Tips for summer gardening

Published: Thursday, August 14, 2014 at 09:42 AM.

Late summer is a hard time to get inspired about working in the garden.  It’s really an in-between season, too late for summer flowers, and too early for winter varieties.  But most of all, it’s just too hot to spend much time working outdoors.  However, there are plenty of easy jobs in the garden that really need to be done at this time.  My information on “Tips for Summer Gardening” was provided by Emeritus Extension Horticulture Specialist Dr. Robert J. Black, of the University of Florida, Institute of Food and Agricultural Sciences (IFAS).

If you’re growing roses, it’s a good idea to prune them late in August.  Remove the healthy top growth, as well as the dead twigs and branches, and any diseased injured, thin, or spindly growth.  Shorten the main canes and lateral branches.

Leave at least half the length of each main can that’s one to three years old.  If you follow these pruning recommendations, the first flowers can be expected in eight or nine weeks.  And the flowers will be larger than they could have grown without the pruning.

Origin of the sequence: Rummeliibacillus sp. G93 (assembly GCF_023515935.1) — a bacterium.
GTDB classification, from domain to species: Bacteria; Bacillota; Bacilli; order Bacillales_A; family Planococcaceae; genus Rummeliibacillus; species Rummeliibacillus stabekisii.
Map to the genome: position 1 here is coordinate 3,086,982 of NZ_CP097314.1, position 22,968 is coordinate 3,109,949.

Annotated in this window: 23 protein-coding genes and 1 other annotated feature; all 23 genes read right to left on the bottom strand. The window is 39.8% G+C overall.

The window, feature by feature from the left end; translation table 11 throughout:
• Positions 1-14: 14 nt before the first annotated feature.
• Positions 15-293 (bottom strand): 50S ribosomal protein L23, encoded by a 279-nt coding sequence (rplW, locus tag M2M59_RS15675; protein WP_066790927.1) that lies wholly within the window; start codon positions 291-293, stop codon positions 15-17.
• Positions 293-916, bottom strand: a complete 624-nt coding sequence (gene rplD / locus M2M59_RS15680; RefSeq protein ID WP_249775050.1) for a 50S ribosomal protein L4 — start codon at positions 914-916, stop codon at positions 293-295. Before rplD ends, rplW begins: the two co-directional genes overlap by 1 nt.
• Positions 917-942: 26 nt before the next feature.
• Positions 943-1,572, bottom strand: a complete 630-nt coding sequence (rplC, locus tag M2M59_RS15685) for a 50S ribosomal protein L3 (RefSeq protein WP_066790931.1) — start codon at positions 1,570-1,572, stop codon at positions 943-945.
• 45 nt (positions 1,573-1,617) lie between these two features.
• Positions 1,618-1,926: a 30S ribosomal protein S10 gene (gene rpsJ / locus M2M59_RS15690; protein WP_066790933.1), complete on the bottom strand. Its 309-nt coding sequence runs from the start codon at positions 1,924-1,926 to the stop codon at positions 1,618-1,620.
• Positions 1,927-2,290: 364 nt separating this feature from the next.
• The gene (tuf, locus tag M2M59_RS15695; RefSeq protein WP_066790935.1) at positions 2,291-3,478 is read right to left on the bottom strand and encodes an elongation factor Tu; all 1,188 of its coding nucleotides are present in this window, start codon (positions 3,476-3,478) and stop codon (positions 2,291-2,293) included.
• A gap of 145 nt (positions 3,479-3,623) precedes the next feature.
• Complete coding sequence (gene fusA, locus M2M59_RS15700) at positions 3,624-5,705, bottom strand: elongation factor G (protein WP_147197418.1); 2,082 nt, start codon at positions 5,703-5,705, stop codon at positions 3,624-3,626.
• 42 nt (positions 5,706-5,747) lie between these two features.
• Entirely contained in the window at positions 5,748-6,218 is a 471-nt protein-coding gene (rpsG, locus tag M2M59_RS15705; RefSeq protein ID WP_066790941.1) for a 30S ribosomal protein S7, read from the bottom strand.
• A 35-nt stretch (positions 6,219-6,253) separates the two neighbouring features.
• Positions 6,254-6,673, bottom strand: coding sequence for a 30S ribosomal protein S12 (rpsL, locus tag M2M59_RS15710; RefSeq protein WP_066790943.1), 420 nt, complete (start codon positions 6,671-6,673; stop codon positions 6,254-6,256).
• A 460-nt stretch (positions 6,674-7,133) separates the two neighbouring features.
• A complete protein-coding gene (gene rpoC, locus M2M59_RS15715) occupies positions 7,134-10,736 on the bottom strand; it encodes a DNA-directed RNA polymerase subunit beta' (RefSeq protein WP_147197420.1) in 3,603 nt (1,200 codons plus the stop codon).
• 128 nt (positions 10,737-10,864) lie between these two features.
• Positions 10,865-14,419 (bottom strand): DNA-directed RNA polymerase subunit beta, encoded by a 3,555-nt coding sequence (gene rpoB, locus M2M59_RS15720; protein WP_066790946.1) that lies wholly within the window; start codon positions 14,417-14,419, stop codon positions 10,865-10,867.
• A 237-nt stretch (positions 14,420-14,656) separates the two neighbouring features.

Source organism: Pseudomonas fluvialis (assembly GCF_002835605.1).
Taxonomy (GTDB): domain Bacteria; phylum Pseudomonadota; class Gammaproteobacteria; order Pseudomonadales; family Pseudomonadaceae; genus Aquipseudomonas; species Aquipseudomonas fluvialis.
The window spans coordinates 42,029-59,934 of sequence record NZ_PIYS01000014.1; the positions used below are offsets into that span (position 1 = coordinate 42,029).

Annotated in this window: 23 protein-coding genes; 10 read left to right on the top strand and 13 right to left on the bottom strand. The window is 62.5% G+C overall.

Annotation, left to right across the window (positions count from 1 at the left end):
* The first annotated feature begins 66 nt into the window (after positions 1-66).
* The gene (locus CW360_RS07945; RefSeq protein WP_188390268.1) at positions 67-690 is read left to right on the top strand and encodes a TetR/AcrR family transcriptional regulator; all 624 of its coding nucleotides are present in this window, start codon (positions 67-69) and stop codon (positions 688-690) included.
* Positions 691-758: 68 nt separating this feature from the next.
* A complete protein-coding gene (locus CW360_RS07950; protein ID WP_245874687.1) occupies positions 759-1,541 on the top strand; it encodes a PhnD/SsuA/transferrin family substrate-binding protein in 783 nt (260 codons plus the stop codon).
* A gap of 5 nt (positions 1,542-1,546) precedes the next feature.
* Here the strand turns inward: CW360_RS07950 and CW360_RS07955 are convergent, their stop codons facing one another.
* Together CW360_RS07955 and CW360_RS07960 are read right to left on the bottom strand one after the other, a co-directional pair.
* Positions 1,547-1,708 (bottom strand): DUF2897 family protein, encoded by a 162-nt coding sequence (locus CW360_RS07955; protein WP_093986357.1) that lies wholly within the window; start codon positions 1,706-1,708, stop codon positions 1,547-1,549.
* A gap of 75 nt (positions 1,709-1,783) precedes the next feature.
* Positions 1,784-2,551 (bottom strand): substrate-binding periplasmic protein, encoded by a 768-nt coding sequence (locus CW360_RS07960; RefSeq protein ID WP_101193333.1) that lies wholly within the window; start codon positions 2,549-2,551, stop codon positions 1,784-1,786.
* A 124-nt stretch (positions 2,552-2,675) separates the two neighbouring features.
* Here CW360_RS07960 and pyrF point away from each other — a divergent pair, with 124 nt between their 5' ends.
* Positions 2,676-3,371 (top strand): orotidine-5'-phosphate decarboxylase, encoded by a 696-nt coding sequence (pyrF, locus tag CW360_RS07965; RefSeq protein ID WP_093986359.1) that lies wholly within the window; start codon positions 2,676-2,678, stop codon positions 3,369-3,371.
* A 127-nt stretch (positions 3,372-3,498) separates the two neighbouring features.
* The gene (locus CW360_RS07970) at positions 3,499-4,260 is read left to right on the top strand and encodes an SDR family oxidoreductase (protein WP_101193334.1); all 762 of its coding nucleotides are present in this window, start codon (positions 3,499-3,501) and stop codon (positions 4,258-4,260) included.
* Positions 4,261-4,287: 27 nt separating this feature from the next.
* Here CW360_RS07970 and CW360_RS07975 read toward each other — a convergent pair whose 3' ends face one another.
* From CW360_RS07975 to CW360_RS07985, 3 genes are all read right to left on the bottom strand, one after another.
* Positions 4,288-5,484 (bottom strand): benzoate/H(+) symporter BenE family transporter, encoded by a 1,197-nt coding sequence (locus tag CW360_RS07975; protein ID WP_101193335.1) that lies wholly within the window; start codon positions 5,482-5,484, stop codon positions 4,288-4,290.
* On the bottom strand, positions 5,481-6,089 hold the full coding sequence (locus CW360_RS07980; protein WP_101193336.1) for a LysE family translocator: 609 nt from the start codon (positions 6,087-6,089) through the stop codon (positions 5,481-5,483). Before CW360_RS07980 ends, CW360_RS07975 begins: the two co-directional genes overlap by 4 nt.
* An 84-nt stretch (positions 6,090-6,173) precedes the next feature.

If you’re growing mums or poinsettias, this is the last month that you should pinch these plants to increase blooms.  Pinching back the stem tips will increase branching, and promote heavier flowering in the late fall.  Don’t wait too long before you do this.  Otherwise you’ll be pinching off the flower buds instead of the stem tips will reduce the number of flowers that bloom in the fall.

August is also the time to pinch off some of the buds on your camellias.  As soon as you can distinguish the rounded flower buds from the pointed vegetative buds, twist off all but one of the flowers buds at each tip.  The remaining bud should develop into a large flower, so be very careful not to injure it.

Many common ornamental, such as oleander, hydrangeas, and azaleas can be propagated by cuttings this time of year.  For azaleas, take tip cutting, three to five inches long, with several leaves still attached.  Place the cuttings in a rooting medium, and keep them moist by covering them with a plastic bag, or using a mist system.

Many rooting mediums can be used.  The most common are sand, and mixtures of peat and perlite.  You may want to use a rooting hormone to hasten root growth.

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